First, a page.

All of the average numbers match those of Ford/Vlasenko, except the 6-month, but we’ll come back to that. The most astonishing thing here is that they used the 30-year series with just 3 of 9 possible data points, skewing their “average yield” significantly higher. If we throw out the 30-year and the 6-month series because of insufficient data, the touted interest rate gap drops from 4.93% to 4.39%.
Now back to the 6-month data. Ford and Vlasenko filled out the data set by using the 6-month Secondary Market Rate (TB6MS) without adjustment:
Now all of the numbers match up perfectly.
So Ford and Vlasenko used simple, non-weighted averages to come up with their interest rate differential, and they had flawed data that made it appear higher than reality. What else is wrong?
Given the problems so far, it shouldn’t be a surprise that they made no attempt to incorporate inflation (expected or actual) into their model. Real returns are what matter here. When inflation is factored in, the gap between historical rates and the June 2010 rates shrivels, in my first run to less than 1% (using 3-year inflation data for maturities of 3 years or less, 5-year data for longer maturities).
Astonishing though it may sound, the errors in method and in choosing nominal data may not be the biggest, most obvious errors in the paper. Brace yourself.
In calculating the net effect of higher interest rates in the economy, Ford and Vlasenko only look at the impacts on the capital owners, ignoring completely the negative effects higher interest rates would have on borrowers. Ford and Vlasenko calculated that interest rates 4.93% higher on $14.35 trillion of rate-sensitive investments would have resulted in $707 billion more income and $371 billion more consumption. Period.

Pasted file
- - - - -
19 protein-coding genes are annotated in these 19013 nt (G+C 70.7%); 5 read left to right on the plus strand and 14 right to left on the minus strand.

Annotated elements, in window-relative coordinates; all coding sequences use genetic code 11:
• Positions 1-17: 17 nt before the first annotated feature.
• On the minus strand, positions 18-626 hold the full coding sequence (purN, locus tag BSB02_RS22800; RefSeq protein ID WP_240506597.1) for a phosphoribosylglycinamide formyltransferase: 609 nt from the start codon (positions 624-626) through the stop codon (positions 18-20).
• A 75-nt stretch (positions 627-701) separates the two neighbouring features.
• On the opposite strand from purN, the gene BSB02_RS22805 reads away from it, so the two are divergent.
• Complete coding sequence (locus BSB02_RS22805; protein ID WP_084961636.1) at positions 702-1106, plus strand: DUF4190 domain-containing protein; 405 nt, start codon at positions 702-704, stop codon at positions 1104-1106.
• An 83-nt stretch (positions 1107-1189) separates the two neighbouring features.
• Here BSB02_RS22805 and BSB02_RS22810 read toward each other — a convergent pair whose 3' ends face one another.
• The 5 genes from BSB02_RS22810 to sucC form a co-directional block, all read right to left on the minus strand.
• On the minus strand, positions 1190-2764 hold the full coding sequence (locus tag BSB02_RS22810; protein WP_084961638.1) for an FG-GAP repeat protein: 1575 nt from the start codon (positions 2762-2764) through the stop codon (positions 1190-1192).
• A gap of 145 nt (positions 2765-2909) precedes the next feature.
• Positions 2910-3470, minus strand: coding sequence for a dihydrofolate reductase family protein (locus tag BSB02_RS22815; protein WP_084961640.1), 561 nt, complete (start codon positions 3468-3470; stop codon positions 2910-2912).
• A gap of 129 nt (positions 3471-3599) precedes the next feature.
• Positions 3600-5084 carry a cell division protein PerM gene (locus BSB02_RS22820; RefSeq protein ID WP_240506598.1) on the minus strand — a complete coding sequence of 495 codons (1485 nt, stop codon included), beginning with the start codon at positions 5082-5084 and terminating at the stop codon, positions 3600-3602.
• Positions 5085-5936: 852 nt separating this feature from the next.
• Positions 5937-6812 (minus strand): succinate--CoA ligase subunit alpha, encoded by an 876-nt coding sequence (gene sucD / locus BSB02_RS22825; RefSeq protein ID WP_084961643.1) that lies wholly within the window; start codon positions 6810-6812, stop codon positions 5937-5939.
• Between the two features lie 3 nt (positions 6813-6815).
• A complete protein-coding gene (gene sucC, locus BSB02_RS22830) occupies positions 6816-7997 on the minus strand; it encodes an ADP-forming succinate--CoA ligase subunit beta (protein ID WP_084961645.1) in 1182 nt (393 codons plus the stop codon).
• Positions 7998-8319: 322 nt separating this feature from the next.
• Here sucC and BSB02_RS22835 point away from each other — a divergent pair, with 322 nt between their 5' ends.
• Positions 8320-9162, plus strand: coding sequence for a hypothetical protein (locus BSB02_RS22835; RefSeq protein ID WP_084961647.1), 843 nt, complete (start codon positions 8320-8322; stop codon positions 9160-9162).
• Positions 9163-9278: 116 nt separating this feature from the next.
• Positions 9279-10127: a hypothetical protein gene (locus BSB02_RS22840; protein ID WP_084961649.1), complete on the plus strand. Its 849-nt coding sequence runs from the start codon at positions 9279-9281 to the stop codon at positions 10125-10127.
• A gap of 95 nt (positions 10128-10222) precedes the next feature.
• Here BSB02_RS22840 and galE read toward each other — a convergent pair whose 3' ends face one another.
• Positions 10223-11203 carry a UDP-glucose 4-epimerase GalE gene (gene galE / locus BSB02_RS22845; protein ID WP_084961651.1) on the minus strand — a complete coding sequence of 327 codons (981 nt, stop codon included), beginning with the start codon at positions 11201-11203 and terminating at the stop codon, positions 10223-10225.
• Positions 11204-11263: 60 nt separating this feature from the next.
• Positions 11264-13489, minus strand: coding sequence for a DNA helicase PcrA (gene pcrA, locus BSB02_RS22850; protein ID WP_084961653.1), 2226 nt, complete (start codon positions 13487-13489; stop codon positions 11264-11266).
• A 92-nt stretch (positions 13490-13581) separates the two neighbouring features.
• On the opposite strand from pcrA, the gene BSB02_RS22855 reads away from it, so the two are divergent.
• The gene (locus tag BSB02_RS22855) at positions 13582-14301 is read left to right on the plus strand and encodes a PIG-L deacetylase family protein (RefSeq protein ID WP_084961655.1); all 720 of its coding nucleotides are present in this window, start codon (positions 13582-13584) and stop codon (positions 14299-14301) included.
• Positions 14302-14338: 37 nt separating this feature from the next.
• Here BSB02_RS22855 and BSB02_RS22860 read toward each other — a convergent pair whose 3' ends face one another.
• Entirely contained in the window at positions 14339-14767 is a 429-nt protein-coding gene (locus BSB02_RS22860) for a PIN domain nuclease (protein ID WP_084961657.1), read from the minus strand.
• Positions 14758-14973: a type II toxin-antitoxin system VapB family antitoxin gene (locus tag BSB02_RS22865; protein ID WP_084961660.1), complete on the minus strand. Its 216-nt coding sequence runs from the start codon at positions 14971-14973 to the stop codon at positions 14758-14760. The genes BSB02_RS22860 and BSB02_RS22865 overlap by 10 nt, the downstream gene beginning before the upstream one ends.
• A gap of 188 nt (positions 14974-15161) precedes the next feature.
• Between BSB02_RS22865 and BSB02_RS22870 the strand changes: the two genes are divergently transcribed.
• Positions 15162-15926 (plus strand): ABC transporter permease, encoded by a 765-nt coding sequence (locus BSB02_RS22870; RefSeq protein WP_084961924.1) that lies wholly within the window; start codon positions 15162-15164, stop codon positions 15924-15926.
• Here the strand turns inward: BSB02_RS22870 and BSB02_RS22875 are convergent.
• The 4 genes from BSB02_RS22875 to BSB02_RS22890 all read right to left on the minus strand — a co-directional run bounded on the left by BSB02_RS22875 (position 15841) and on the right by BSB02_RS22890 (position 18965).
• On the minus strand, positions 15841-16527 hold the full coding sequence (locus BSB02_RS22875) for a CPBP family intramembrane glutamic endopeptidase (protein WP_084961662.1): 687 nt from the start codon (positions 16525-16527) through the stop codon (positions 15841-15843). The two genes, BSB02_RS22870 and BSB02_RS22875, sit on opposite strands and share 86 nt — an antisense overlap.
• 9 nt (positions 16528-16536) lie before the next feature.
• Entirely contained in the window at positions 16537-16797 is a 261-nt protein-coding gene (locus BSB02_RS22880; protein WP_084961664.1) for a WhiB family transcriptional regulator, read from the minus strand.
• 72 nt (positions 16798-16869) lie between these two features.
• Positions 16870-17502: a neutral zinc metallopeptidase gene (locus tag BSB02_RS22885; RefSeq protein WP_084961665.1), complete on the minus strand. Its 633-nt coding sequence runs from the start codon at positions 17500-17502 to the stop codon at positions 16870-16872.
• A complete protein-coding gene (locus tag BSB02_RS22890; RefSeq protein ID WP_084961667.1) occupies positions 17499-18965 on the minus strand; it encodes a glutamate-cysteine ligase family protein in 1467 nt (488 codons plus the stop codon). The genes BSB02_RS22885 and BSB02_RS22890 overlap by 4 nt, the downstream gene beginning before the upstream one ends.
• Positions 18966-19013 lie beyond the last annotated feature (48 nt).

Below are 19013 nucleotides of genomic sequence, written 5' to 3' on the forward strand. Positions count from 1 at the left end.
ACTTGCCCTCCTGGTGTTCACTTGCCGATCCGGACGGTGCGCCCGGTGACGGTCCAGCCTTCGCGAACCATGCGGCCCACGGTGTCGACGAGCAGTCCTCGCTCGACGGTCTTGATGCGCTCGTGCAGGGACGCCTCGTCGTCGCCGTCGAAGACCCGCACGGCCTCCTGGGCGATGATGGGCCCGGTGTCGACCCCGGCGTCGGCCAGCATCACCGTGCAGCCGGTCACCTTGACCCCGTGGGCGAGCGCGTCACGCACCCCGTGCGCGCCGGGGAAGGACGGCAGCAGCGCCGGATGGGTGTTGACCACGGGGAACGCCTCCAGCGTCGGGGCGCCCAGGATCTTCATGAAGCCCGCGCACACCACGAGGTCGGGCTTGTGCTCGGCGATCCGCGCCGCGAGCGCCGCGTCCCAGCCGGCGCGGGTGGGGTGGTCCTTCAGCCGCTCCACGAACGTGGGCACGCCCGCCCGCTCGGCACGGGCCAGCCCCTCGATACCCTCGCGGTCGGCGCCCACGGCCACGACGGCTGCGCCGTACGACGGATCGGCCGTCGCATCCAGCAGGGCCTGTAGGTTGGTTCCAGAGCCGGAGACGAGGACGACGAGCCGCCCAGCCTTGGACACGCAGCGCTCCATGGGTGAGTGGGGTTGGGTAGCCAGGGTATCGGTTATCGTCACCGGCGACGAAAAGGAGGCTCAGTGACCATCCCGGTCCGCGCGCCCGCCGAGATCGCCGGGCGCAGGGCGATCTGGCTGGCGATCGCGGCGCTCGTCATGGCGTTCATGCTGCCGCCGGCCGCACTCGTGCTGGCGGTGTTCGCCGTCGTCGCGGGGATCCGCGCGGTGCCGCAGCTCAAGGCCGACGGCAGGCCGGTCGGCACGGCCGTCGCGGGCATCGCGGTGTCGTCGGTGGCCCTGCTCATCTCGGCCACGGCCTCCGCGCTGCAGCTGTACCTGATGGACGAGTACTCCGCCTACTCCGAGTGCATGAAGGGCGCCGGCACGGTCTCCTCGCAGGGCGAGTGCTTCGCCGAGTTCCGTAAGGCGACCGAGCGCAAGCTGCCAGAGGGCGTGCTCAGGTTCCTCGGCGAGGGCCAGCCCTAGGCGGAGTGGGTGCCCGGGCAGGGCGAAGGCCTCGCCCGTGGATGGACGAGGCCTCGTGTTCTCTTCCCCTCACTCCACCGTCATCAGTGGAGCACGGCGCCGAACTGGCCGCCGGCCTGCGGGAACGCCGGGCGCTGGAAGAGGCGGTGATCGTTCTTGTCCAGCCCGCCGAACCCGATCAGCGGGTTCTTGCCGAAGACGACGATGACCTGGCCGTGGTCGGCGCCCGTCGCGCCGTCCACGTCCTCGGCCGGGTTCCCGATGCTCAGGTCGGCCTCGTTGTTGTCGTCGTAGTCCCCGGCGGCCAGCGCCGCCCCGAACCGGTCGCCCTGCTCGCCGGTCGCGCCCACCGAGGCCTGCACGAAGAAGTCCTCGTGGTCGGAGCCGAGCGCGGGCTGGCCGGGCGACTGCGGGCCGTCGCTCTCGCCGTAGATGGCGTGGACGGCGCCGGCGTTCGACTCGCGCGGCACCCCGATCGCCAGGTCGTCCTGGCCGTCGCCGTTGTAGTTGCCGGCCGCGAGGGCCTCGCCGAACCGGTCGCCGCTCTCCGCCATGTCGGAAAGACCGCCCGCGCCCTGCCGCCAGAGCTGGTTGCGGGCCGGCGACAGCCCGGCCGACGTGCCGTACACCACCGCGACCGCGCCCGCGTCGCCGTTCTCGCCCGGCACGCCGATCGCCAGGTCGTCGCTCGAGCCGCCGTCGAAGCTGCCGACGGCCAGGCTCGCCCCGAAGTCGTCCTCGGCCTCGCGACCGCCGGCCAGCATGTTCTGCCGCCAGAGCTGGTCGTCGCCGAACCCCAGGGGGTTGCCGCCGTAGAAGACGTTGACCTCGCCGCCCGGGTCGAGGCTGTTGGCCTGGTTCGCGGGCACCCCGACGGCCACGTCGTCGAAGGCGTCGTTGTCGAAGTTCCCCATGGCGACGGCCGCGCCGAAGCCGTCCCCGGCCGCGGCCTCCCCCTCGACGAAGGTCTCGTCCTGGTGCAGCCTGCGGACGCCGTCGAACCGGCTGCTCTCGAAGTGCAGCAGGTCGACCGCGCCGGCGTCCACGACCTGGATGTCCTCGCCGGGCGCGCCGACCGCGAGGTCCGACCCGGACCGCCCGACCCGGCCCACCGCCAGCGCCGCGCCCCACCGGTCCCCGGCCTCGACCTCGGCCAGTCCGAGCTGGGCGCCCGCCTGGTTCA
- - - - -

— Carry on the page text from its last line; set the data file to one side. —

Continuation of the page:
They don’t consider for a moment that that extra $707 billion has to come from somewhere. Every dollar in the pocket of a lender is a dollar not in the pocket of a borrower. The consumption, investment, and taxes assigned to lenders in Ford and Vlasenko’s model would replace consumption and investment by borrowers. There’s no effort to capture these negative impacts.
In reality, that $707 billion would come straight out of the domestic economy; businesses and consumers paying more interest on a host of loans funding everything from cars and boats to home purchases to seasonal retail purchasing to industrial expansion. Make those things cost more through higher interest rates, and there would be less borrowing. Increase interest payments, and businesses and consumers would have had less money to spend on consumption and other investment.
Ford and Vlasenko ignore these impacts. In their world, higher interest rates generate only positives effects. Which is true – if you’re only concerned (like John Tamny) with suppliers of capital. Ford and Vlasenko don’t recognize any negative impact on borrowers in their high interest rate model – they quite literally ignore half the story.
The real question is about the impacts on both sides; too bad Ford and Vlasenko didn’t try to answer it.
On second thought, maybe it’s better that they didn’t try that.